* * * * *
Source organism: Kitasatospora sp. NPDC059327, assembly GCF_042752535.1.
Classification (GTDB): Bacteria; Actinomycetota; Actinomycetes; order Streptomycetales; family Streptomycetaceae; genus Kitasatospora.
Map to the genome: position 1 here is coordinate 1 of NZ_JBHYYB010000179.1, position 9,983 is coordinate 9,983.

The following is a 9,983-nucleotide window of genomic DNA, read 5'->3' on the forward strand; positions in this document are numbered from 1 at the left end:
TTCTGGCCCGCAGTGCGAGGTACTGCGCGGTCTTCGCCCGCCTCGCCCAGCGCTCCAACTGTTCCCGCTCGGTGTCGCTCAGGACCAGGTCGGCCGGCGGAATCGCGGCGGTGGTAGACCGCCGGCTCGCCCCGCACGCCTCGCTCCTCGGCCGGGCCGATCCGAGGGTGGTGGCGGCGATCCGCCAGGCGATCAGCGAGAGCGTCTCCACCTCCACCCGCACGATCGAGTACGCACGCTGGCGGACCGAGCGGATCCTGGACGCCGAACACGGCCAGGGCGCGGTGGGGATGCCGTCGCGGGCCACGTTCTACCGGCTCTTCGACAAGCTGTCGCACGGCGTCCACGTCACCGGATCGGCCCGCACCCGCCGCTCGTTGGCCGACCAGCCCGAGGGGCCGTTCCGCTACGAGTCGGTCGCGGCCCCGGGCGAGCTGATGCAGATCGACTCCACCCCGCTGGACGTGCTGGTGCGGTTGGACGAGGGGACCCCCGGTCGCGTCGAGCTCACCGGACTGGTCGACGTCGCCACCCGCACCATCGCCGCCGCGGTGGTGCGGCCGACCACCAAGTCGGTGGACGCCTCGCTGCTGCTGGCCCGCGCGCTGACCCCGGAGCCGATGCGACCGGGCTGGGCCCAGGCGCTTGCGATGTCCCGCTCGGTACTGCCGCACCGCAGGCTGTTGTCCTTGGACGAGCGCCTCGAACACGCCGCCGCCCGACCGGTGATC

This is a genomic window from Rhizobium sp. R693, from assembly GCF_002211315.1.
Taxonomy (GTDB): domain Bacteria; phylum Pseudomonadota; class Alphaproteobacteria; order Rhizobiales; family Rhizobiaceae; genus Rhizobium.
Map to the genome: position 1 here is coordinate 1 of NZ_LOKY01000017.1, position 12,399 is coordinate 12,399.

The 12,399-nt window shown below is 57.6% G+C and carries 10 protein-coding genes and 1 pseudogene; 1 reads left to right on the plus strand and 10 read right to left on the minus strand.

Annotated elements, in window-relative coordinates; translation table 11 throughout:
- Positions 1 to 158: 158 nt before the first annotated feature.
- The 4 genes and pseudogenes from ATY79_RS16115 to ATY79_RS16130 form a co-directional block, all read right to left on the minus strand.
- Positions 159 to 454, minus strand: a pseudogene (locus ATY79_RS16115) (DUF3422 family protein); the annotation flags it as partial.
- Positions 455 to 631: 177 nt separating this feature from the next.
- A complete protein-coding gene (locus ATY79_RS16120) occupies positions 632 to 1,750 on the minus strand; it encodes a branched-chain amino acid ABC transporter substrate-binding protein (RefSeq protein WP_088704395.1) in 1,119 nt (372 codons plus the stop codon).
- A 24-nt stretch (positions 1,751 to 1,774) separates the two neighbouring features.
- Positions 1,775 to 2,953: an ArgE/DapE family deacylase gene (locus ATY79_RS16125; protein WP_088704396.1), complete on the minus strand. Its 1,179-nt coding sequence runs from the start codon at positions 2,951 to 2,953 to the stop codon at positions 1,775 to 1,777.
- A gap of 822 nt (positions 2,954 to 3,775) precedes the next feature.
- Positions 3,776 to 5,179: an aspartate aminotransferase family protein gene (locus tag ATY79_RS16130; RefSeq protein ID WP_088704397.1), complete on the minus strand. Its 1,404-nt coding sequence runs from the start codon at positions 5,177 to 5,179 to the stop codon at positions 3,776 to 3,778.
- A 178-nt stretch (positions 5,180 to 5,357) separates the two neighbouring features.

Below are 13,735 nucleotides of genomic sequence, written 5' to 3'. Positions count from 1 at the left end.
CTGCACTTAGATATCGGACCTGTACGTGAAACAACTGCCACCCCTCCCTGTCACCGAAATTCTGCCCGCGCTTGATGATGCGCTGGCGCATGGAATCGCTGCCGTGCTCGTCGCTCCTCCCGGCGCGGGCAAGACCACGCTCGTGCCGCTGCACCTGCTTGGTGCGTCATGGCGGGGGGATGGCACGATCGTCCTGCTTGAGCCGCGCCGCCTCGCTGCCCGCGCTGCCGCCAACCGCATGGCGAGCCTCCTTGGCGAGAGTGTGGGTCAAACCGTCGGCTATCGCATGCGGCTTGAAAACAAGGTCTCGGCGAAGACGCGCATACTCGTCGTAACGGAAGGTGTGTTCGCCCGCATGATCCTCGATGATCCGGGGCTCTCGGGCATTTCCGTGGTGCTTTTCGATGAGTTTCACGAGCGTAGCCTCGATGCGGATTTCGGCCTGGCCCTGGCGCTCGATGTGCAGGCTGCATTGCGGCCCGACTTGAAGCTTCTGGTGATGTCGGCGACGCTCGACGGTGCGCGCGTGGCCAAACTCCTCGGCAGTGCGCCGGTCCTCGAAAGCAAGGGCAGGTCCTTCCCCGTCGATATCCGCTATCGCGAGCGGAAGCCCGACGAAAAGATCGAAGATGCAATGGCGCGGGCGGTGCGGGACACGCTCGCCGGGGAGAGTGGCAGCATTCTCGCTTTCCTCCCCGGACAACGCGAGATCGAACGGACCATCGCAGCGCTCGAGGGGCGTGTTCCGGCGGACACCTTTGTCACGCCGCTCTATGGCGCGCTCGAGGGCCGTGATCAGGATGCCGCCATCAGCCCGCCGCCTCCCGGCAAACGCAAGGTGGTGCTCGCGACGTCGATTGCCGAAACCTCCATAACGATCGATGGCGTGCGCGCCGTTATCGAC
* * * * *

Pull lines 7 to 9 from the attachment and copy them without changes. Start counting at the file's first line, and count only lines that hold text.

Taxonomy (GTDB): domain Bacteria; phylum Pseudomonadota; class Alphaproteobacteria; order Rhizobiales; family Rhizobiaceae; genus Rhizobium.
Map to the genome: position 1 here is coordinate 1 of NZ_LOKY01000017.1, position 12,399 is coordinate 12,399.

The 12,399-nt window shown below is 57.6% G+C and carries 10 protein-coding genes and 1 pseudogene; 1 reads left to right on the plus strand and 10 read right to left on the minus strand.